SEVERITY OF ABUSE BEFORE AND DURING PREGNANCY FOR AFRICAN AMERICAN, HISPANIC, AND ANGLO WOMEN

Authors

  • Judith McFarlane DrPH, RN, FAAN,

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    • 1Judith McFarlane is the Parry Chair in Health Promotion and Disease Prevention at Texas Woman's University, College of Nursing in Houston, Texas. Dr. McFarlane began doing research on abuse during pregnancy in the early 1980s and has since authored seminal research on the effect of abuse on maternal and infant health.

  • Barbara Parker PhD, RN, FAAN,

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    • 2Barbara Parker is a professor at the University of Virginia, School of Nursing and Director of Research and Director of the Doctoral Program. Dr. Parker began doing research with Dr. McFarlane in the 1980s and together they have developed and tested assessment and intervention models for the care of abused pregnant women.

  • Karen Soeken PhD,

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    • 3Karen Soeken is a statistician and associate professor at the University of Maryland, School of Nursing, and has authored many publications on abuse during pregnancy.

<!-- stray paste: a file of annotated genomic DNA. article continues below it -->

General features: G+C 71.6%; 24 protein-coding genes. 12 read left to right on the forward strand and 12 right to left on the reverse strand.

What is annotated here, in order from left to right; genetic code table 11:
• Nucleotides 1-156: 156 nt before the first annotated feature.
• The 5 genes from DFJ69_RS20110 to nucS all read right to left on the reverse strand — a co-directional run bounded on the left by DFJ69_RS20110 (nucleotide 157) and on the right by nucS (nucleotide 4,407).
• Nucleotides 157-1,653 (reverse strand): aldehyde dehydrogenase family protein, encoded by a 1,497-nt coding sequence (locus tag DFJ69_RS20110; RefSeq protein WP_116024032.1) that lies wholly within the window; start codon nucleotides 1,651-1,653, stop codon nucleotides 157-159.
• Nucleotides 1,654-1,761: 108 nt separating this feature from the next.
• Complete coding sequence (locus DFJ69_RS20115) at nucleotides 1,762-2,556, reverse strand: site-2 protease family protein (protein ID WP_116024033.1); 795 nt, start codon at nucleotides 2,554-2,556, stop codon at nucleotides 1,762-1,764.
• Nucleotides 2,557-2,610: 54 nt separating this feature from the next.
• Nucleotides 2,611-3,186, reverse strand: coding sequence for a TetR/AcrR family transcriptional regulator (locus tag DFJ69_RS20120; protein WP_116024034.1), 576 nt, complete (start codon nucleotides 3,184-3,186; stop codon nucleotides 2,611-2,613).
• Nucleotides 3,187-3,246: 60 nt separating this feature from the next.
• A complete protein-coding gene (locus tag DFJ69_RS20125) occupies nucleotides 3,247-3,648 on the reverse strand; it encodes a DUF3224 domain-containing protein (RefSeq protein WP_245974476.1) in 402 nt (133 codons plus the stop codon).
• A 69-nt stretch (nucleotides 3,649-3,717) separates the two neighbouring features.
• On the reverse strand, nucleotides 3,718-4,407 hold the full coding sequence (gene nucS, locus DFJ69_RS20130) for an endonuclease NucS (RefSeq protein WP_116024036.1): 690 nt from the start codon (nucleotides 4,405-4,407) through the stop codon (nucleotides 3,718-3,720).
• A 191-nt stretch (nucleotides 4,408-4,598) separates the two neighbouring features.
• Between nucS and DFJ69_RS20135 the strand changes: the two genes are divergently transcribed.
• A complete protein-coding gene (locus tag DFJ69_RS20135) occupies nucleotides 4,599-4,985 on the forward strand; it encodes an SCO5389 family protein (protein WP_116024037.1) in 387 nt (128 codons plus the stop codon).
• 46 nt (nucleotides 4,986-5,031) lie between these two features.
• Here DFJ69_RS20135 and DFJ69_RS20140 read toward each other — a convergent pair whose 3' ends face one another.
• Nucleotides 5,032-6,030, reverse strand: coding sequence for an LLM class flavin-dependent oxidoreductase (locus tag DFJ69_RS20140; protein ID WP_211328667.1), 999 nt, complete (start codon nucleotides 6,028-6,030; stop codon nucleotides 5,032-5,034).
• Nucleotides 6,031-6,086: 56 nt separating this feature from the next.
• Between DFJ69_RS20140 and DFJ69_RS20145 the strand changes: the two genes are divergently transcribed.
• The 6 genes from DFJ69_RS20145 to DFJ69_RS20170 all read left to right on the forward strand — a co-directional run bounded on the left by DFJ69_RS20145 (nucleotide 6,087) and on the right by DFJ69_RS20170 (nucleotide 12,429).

• Concepcion Silva PhD, RN,

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    • 4Concepcion Silva is an associate professor in the School of Nursing, University of Texas at Galveston. Dr. Silva completes research in therapeutic touch and the experience of abuse to Hispanic women.

  • Sally Reed PhD, RN

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    • 5Sally Reel is a nurse practitioner in rural West Virginia and Assistant Professor at the University of Virginia, School of Nursing.


6Address correspondence to Judith McFarlane, Texas Woman's University, 1130 M. D. Anderson Blvd., Houston, TX 77030.

ABSTRACT

Objective: To describe timing and severity of abuse before and during pregnancy for African American, Hispanic, and white Anglo American women.

Findings: Among 199 abused women, 18.1% of the women were abused during pregnancy but not the year before, 30.2% were abused the year before but not during pregnancy, and 51.8% were abused both the year before and during pregnancy. The timing of abuse did not vary by ethnicity. The three (ethnicity) by three (timing) factorial analysis of variance showed severity of abuse to vary by timing of abuse. Women reporting abuse both before and during pregnancy reported greater severity of abuse on each of the five measures than did women abused only before pregnancy or only during pregnancy.

Conclusions: Over half (51.8%) of the women reported abuse before and during pregnancy with these women reporting greater severity of abuse on all five severity scores. Timing and severity of abuse did not vary by ethnic group. The majority of women abused during pregnancy were also abused prior to pregnancy, indicating the need for universal screening of all women during each health encounter. © 1999 by the American College of Nurse-Midwives.

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